Western Togoland : UNPO Delivers UPR Submission on Ghana Crackdown of Self-Determination Activists
The Unrepresented Nations and Peoples Organization has submitted a Universal Periodic Review to the United Nations Human Rights Council on the subject of Ghana's crackdown of self-determination activists in Western Togoland. It follows our submission to the Working Group on Arbitrary Detention on the case of Mr George Nyakpo and other like minded activists of the Homeland Study Group Foundation (HSGF), subject to arbitrary arrests and release cycles designed to intimidate them. The HSGF was founded by the late Charles Kome Kudzorzi to advocate for a revision of the legality of the plebiscite that afforded Western Togoland to the Gold Coast (modern day Ghana).
The Universal Periodic Review submission outlined that the Ghanean government was intent on criminalizing the HSGF activists by frequently charging them with treason or felony charges, arbitrarily arresting them and prohibiting their protests. The Ghanean authorities amalgmated the actions of HSGF activists with that of the Western Togoland Restoration Front, a seperate breakaway group that committed several acts of violence relating to blockading roads in the region.
Ghanean authorities refused to inform detainees such as Mr Nyakpo of the charges for their arrest despite Ghanean law requiring them to do so within 48 hours. Following his release, Mr Nyakpo was told by the prosecutor that he would be immediately arrested and placed back into detention if he spoke publicly or attended any meetings related to the issue of Western Togoland. This is a flagrant violation of not only Ghanean but international human rights norms regarding arbitrary arrest and detention.
Free speech was also violated by the mere act of arresting HSGF for wearing items of clothing celebrating a symbolic independence declaration in 2017. Charles Kudzorzi, Martin Asianu Agbenu and Divine Odonkor were arrested for wearing T-shirts referring to said declaration. 8 other HSGF members were charged with treason, unlawful assembly and offensive conduct for a meeting. In Mr Nyakpo's case, a law dating back to the Ghanean dictatorship in the mid-1970s was used as justification for his arrest.
Concerning still is the practice of Ghanean authorities to restrict voting and public participation in the provinces where the HSGF are active (notably the Volta region). Ghanean authorities have suspended the issueing of birth and death certificates required for voting in some areas and have deployed military personel in the Volta region where most of Western Togoland is located on grounds of national security and protecting the borders from Covid-19 infiltration. The presence of military personel at voting booths as a show of power and intimidation.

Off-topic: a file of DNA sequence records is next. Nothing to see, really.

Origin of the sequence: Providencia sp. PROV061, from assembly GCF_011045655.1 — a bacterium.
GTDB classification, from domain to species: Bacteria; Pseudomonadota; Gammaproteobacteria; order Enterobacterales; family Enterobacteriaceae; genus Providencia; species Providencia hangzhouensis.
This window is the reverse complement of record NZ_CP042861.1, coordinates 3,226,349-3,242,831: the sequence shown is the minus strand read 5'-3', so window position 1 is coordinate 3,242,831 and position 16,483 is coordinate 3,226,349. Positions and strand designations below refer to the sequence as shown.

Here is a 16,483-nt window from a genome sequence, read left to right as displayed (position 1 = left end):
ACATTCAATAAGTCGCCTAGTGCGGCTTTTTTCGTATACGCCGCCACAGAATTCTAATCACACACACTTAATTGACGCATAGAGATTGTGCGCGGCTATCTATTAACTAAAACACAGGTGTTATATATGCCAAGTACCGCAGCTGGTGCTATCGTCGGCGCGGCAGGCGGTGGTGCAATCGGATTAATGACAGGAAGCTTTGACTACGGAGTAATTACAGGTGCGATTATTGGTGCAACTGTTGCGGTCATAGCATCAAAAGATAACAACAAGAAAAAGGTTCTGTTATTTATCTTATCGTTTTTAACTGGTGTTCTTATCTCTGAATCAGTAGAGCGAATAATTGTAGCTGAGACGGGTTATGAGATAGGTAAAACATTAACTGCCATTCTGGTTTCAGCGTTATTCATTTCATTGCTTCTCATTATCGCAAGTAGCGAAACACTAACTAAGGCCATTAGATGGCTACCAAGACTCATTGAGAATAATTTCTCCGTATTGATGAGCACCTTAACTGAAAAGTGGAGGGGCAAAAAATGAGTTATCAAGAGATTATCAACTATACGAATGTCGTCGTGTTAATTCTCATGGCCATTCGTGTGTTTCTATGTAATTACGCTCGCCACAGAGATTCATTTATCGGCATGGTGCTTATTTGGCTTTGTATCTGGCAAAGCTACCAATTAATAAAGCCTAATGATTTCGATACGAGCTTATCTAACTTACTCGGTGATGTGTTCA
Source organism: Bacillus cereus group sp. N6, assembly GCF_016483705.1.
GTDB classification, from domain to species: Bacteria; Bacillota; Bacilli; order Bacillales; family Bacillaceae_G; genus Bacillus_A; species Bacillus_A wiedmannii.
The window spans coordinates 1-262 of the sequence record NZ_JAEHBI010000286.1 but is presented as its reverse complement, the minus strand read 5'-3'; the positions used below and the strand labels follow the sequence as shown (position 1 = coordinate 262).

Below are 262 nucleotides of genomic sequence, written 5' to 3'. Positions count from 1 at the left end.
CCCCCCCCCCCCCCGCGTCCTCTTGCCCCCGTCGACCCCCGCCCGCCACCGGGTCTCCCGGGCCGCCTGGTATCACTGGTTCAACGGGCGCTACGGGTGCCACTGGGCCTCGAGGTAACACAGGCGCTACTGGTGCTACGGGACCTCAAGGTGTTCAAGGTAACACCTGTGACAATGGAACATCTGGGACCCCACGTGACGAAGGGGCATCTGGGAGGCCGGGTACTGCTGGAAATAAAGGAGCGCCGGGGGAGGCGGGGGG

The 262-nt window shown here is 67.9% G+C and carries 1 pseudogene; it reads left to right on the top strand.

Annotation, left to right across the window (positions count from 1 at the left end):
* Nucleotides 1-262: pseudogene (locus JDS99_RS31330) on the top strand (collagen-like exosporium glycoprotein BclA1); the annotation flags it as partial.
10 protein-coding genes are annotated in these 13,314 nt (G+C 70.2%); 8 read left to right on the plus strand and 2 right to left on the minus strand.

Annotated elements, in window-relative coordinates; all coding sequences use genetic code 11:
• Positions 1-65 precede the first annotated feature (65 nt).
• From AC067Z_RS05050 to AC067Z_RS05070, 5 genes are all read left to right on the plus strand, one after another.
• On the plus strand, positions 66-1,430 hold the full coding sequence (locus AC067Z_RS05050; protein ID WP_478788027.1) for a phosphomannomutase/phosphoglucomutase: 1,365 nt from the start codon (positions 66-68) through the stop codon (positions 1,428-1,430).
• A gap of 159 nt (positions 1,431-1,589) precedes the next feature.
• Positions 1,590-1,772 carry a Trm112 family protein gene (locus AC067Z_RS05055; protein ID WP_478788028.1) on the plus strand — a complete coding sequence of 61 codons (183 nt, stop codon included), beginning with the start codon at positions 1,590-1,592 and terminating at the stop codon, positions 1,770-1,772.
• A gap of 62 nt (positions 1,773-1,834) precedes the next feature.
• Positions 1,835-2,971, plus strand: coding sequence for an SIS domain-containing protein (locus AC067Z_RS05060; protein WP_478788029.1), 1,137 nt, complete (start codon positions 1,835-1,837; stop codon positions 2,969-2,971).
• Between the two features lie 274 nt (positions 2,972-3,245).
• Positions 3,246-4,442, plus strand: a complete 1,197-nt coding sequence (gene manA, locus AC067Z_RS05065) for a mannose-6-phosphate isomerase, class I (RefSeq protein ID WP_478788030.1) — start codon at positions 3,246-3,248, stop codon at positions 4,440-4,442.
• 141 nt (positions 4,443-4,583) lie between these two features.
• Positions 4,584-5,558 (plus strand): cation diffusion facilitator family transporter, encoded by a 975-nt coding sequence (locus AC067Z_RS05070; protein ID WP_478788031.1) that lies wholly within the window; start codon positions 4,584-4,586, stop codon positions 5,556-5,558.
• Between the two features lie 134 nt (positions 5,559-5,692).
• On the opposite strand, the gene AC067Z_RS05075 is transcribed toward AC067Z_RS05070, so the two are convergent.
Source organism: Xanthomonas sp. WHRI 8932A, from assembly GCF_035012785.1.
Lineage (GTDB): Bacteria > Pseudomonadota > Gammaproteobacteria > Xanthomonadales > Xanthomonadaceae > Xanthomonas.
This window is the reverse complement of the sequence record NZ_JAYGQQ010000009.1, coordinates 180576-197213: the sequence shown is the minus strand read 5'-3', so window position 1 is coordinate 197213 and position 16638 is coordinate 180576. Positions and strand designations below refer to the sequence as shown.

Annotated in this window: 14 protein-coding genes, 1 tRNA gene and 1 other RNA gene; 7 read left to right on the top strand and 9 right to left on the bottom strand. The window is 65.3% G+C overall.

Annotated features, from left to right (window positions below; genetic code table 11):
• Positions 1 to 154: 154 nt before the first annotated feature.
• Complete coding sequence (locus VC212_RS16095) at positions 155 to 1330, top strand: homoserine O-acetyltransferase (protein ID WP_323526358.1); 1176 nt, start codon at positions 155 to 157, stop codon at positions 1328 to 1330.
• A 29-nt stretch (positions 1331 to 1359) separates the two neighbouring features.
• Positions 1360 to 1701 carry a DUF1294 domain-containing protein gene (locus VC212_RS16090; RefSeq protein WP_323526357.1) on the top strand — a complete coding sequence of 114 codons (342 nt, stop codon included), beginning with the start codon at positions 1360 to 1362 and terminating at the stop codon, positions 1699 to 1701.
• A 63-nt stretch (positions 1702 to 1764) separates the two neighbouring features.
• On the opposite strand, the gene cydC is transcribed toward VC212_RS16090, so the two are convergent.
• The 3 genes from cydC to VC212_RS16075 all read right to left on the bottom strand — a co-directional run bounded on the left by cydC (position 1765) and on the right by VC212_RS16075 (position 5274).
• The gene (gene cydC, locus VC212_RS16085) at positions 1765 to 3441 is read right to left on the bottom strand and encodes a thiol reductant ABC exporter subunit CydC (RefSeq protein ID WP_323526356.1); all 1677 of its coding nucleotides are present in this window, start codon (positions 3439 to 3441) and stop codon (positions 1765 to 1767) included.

UNPO delivered a series of recommendations to rectify the grave situation of civic and political rights for self-determination activists in Ghana, includingAffirmatively repeal the “Prohibited Organizations Act” of 1976, or otherwise bring the Act into conformity with their international obligations, in particular, with Article 1, 9(3), 19, 21 and 22 of the International Covenant on Civil and Political Rights. Cease the prosecution of George Nyakpo and other members of the Homeland Study Group Foundation under charges related to the Prohibited Organizations Act. Cease the practice of conducting mass arrests and arbitrary detentions of human rights defenders representing Western Togolanders, permitting them to continue to openly operate within the democratic system in Ghana. Guarantee the political participation rights of the Western Togoland people, upholding their right to vote and freedoms of expression and opinion, assembly, and association. Open a dialogue with the people of Western Togoland on their rights to self-determination.
We duly await the response of the UN Human Rights Council and Ghanean authorities to these reccomendations. Ghana is often upholded as an example of successful democracy in West Africa yet it still has many challenges to ensure self-determination activists are allowed a democratic, non-violent platform to express their concerns. We firmly believe at UNPO that criminalizing self-determination activists is counter-productive to ensuring better inter-community relations and overall peace at any unit of analysis.